This post contains SPOILERS for Star Wars: The Last Jedi
Star Wars: The Last Jedi director and writer Rian Johnson had almost total creative liberty while working on the movie, explaining that there was not a set narrative arc for the sequel trilogy. Of course, there is the idea that it will be a three-film chapter from the famed saga, but Lucasfilm did not mandate specific narrative beats that he needed to hit, and with an interconnected franchise as big as Star Wars, that is quite a surprise.
Luke Skywalker is now gone, the Resistance is on the run with a crew so small that they could all fit in the Millennium Falcon and the First Order is extra volatile now that they are reigned over by an emotionally-driven leader. That's where Johnson's The Last Jedi leaves the plot. While some fans are still reeling after what went down in Episode VIII, JJ Abrams is already hard at work crafting what's next for the still-untitled Star Wars: Episode IX - which at this point, could be anything.
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Johnson, alongside producer Ram Bergman, recently sat down with Deadline to talk about their latest and arguably biggest undertaking to date, The Last Jedi. In the conversation, the director was questioned about whether there is a clear-cut arc that the current trilogy is going through, and surprisingly, it turns out that nothing massive was set in stone before he boarded the project:
"Not really. That’s what’s been really cool about the storytelling process. There is definitely the idea that we know it is a three-movie arc. We know the first film is an introduction, then the middle act is training, meaning challenging the characters. The third is where they all come together and you have to resolve everything.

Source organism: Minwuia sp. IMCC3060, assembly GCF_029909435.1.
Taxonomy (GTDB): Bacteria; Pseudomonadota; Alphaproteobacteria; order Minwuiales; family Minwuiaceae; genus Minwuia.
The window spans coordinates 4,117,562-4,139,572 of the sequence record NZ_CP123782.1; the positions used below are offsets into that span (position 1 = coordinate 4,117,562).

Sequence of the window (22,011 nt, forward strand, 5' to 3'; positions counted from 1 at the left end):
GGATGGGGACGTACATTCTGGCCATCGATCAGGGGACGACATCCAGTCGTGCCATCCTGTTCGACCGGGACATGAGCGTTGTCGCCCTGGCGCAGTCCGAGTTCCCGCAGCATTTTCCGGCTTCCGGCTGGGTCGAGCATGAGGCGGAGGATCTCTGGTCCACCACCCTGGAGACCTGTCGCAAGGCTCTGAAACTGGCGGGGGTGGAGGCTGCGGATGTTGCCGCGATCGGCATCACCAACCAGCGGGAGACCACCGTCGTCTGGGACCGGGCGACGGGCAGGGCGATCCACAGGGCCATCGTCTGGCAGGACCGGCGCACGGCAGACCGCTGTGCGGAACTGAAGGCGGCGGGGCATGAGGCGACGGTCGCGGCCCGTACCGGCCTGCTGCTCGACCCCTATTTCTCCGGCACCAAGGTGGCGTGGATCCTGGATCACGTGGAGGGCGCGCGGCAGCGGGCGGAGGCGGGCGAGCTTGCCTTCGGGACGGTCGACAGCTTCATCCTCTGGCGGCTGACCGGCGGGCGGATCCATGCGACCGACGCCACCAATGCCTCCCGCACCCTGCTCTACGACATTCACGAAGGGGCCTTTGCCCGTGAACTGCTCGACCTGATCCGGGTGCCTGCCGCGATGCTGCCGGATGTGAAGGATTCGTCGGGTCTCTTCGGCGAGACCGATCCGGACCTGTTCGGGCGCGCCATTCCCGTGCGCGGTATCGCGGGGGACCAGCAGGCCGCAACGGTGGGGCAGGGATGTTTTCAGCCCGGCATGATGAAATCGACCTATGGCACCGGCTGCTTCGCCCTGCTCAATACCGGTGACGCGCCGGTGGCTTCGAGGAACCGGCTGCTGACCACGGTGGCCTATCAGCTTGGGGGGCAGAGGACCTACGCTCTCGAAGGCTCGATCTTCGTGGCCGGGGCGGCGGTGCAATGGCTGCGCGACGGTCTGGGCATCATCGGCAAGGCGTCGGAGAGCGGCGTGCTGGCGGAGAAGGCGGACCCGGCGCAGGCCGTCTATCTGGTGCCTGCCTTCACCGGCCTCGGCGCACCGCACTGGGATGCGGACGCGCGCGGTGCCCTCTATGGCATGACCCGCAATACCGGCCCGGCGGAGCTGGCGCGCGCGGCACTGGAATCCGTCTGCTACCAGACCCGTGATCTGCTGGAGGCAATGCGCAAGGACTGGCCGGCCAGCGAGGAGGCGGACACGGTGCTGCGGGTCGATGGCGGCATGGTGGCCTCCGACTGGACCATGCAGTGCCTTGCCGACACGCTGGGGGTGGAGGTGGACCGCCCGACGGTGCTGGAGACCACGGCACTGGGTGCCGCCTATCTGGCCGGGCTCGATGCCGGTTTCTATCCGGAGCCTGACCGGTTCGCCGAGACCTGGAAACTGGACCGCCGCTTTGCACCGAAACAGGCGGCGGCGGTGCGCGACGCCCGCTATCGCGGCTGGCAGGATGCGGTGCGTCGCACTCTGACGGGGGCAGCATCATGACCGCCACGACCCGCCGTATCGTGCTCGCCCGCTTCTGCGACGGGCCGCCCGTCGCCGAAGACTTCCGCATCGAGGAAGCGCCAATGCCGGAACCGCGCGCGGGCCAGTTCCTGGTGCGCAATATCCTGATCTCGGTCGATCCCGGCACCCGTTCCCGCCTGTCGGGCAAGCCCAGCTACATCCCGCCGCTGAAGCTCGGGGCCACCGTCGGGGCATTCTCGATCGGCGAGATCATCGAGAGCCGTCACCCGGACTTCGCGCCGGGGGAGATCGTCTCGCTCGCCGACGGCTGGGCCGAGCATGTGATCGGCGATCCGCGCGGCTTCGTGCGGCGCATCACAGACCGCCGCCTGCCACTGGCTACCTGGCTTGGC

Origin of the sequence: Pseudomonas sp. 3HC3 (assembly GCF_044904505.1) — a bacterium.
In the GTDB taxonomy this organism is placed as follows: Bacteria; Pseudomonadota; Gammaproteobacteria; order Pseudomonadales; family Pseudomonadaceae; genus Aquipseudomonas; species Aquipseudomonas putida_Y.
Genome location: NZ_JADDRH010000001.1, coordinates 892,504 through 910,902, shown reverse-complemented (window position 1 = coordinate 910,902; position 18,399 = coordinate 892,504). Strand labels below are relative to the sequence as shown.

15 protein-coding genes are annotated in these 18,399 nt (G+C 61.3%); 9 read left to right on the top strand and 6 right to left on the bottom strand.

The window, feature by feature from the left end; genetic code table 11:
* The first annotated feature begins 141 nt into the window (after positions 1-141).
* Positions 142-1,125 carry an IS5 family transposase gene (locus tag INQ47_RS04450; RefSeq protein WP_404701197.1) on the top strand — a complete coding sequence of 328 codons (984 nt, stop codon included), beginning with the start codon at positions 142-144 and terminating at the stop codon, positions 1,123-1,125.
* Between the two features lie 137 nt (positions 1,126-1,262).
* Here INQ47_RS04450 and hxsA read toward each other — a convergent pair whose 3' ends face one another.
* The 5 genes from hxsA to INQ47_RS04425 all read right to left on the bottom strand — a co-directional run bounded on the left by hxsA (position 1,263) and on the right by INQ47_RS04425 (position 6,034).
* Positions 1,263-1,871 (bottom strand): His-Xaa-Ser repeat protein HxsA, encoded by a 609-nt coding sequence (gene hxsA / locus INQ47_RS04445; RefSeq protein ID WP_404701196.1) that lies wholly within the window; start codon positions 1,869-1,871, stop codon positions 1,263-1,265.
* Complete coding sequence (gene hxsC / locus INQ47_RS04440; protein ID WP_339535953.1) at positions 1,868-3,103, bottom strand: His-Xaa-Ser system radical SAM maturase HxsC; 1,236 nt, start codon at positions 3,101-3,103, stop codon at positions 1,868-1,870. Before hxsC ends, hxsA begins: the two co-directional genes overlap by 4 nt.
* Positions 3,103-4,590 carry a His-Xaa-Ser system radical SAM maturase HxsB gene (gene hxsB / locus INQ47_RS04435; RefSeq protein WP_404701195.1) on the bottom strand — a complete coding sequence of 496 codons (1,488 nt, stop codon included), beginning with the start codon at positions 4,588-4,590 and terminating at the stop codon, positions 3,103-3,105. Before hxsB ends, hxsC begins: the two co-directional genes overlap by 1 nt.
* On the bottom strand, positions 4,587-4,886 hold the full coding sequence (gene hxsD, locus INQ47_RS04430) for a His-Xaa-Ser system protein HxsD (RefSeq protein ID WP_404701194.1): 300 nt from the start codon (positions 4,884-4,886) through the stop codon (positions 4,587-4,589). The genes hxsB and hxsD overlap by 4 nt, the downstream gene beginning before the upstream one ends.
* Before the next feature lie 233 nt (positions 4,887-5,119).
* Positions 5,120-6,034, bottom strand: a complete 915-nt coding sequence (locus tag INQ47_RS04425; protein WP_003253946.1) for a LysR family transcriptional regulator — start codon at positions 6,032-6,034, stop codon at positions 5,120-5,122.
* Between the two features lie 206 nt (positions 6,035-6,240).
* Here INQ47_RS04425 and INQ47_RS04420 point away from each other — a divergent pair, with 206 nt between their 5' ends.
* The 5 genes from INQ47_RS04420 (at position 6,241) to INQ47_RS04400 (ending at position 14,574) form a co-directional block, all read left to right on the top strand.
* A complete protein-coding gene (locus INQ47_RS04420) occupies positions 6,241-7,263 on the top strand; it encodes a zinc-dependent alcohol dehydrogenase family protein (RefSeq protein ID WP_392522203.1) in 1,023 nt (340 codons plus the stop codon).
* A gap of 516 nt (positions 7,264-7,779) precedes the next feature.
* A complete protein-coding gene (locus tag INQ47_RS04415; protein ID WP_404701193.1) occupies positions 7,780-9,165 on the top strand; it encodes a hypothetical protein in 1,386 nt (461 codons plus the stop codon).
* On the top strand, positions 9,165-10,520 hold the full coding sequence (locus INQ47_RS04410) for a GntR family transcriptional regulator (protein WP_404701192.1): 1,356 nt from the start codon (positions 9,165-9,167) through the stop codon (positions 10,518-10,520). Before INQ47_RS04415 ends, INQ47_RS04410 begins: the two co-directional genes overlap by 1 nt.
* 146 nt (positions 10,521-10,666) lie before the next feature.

But I was truly able to write this script without bases to tag, and without a big outline on the wall. That meant I could react to what I felt from The Force Awakens, and what I wanted to see. I could make this movie personal. I could also just take these characters where it felt right and most interesting to take them. I think part of the reason the movie feels like it goes to some unexpected places with the characters is that we had that freedom. If it had all just been planned out and written down beforehand, it might have felt a little more calculated, I suppose."
Johnson reiterating that there is no set bigger picture that Lucasfilm is trying to go for with the current trilogy makes JJ Abrams' work on Episode IX much more interesting. A huge part of the reason why The Last Jedi has been controversial with regard to the film being divisive is that it's a highly cerebral film. Instead of straightforward storytelling, it forces people to ponder on its story, leaving a lot of things open to interpretation, and that results in varying opinions on it. Right now, the person whose perspective of the film is the most significant for the saga moving forward is Abrams.
Abrams' task to open and close the sequel trilogy is unique, especially with a film as jam-packed and unconventional (at least for a Star Wars film) as The Last Jedi in the middle. Much of what was set-up in Star Wars: The Force Awakens that many were banking on to be the big hooks of the trilogy ended up barely significant in Episode VIII, and that's probably a good thing when one considers that fans were vocal about wanting something different. It's also essential to shake things up if Lucasfilm is serious about keeping the franchise going for the long haul. Johnson took a lot of chances with the premise that was handed to him, and some of them will have major ramifications on the lore as fans know it. It's now a matter of seeing how Abrams will continue what Johnson has started.
- Star Wars 8/Star Wars: The Last Jedi (2017) release date: Dec 15, 2017
- Solo: A Star Wars Story (2018) release date: May 25, 2018
- Star Wars 9 / Star Wars: The Rise of Skywalker (2019) release date: Dec 20, 2019